Other areas where participants identified either strong existing initiatives or high potential opportunities for promoting SDG implementation included: increased collaboration between intitatives offering quality education ‘ both formal and non-formal (SDG4); improving local water management and awareness, including the creating of a ‘water festival’ in a central park of the city (SDG6), supporting local food growers and markets around the island (SDGs 2 & 3); building on nascent initiatives to promote renewable energy and electric vehicles on the island (SDG7); diversification of the local economy to balance its current dependence on tourism through supporting local innovators (SDG9); working with groups that reinforce the protection of local marine reserves (SDG14), nature reserves and the protection of local biodiversity (SDG15); and a whole host of existing and potential initiatives that could support the transition to more sustainable practices of production and consumption (SDG12) while help to create more local jobs (SDG8); as well as, building on the work of sustainable city projects in Palma and community groups in the outlying villages around the island (SDG11).
Almost all the participants of the workshop, who ranged in age from 15 to 57, expressed an interest in working with the ‘SDG Community Implementation Flashcards’ in the future. After being give an opportunity to facilitate in small groups, people were keen to step into the role of multipliers of similar workshop activities around the island. Since the workshop, news of its success has spread through social media and Gaia Education has already been invited by community groups in Madrid and Barcelona to offer more trainings of multipliers in May and June 2017. After the successful trainings in Hamburg (December 2016), Mallorca (January 2017), the next training of trainers will be held near Bangkok in Thailand (February 2017). You can download a flyer about the training here, and please get in touch with Gaia Education if you would like to organise and host a ‘training for multipliers’ near you.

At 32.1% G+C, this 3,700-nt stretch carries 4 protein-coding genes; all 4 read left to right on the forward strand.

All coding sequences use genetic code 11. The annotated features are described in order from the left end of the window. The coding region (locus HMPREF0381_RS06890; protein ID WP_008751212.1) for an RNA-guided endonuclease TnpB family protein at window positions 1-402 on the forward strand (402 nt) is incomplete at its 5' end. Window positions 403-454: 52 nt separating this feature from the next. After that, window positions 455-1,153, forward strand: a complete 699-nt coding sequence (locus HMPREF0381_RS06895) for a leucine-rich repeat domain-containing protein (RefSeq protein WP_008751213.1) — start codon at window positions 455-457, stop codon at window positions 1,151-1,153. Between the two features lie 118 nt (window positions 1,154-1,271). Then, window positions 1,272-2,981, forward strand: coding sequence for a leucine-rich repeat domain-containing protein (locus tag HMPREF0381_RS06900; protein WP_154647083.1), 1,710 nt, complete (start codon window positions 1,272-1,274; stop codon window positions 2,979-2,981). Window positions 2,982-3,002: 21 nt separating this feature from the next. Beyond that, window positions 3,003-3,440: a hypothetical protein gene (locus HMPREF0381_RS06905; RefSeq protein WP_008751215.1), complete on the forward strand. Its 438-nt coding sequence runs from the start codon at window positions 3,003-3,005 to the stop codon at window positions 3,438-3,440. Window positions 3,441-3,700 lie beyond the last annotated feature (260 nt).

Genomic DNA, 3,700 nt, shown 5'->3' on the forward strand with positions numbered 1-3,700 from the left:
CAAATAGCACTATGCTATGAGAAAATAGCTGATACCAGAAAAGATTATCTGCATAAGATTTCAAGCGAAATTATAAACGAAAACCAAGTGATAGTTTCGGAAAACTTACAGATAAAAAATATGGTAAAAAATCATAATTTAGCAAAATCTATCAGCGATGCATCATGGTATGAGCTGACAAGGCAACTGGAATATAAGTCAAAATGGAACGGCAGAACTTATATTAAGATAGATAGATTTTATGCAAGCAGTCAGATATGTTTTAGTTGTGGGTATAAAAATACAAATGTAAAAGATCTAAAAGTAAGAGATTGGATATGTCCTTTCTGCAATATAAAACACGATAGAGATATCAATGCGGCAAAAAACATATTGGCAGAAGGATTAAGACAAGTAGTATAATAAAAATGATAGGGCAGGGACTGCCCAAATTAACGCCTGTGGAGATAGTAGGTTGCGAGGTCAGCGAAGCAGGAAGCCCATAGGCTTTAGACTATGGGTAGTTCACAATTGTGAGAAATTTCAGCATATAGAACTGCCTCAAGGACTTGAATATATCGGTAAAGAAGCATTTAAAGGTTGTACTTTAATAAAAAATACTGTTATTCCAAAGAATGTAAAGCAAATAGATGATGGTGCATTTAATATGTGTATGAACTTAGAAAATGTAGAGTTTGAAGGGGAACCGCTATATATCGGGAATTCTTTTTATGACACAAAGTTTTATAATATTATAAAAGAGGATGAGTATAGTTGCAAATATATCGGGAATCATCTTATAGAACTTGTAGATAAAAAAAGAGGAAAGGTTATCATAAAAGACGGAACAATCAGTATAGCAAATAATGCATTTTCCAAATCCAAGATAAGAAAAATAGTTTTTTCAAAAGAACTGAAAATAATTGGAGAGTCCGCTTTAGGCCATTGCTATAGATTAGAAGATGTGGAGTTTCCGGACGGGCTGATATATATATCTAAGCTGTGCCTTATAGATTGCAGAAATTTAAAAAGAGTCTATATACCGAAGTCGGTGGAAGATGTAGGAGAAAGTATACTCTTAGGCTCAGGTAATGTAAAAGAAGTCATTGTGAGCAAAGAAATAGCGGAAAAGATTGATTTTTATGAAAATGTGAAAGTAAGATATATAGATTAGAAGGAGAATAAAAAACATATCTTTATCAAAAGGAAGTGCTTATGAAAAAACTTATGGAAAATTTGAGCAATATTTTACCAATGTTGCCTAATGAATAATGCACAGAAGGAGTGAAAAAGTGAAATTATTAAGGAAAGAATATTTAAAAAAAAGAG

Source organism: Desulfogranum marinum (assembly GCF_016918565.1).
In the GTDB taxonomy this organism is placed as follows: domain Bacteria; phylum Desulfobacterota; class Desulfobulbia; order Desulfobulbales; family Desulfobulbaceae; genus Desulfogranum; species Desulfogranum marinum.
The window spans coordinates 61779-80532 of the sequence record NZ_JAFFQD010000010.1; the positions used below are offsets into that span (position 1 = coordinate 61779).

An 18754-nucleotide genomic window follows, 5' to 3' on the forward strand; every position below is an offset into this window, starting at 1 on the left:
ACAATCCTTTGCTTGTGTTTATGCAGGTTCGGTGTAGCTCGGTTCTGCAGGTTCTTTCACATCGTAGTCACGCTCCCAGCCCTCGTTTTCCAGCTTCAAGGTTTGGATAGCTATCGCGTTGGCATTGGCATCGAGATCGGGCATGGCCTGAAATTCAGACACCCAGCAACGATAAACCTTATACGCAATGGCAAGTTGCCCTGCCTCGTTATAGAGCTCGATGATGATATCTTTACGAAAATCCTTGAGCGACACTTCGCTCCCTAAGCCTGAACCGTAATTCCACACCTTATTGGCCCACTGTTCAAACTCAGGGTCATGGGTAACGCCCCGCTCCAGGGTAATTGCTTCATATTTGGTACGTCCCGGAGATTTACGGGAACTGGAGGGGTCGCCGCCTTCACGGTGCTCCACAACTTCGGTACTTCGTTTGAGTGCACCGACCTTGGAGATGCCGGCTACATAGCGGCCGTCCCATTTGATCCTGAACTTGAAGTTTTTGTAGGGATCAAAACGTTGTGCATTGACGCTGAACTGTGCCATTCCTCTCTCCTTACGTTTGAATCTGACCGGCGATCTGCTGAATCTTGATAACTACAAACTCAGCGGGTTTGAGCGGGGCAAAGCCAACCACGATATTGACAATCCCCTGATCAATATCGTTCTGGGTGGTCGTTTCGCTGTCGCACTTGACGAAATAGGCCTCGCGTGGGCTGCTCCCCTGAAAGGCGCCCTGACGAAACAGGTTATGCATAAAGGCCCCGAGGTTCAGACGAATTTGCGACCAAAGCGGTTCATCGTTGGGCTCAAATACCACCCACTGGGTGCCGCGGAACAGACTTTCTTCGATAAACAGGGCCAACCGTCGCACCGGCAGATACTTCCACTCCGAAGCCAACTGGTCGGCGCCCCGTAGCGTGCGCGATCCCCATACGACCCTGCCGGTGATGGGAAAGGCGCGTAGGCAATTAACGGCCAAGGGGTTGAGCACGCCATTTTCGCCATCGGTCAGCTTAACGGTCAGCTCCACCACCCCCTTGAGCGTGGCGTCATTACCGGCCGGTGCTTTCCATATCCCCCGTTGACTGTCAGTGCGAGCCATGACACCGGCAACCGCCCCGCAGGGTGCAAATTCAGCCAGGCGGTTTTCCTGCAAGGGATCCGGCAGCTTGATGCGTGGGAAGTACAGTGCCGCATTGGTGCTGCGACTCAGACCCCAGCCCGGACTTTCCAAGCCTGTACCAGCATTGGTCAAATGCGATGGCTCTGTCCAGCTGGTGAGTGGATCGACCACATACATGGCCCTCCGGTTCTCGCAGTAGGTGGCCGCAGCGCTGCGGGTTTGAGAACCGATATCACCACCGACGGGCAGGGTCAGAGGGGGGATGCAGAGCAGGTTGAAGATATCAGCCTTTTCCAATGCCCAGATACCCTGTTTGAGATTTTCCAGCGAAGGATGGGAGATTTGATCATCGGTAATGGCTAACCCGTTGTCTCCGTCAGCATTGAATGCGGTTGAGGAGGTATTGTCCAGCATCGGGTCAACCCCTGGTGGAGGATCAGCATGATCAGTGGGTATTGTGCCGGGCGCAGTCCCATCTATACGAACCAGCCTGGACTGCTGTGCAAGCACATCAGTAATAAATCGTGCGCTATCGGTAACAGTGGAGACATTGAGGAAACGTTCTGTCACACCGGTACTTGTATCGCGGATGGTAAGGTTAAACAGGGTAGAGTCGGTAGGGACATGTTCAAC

Only if committed and conscientious people in communities everywhere see the opportunity offered by the Global Goals (SDGs) to act as a bridge-builder between the different sectors and as an invitation to spark multi-stakeholder dialogues about how to implement ‘Agenda 2030’ in each and every community around the world will we achieve the sustainable future we want. There is no point in criticising the United Nations for an imperfect formulation of the goals. We all have an opportunity to give them local relevance, meaning and gravitas through collaboratively adapting them to the bio-cultural uniqueness of the places we inhabit.
Already the Spanish Transition Town network and the Urban Resilience Research Network have picked up on the opportunity of using the SDGs as an entry point for improved collaboration between community initiatives and local municipalities and entrepreneurs. I look forward to working with them on the ‘SDG Lab ResCoMun’ in Barcelona in June 2017. Achieving the Global Goals is in our hands, and the ‘SDG Community Implementation Flashcards’ I developed together with the team of Gaia Education are offered in the spirit of helping you to become a multiplier and take a more active part in this in your own community. Once the cards have been translated into the five official UN languages they will be available for purchase through the Gaia Education website. Let’s achieve the Global Goals together, one community at a time!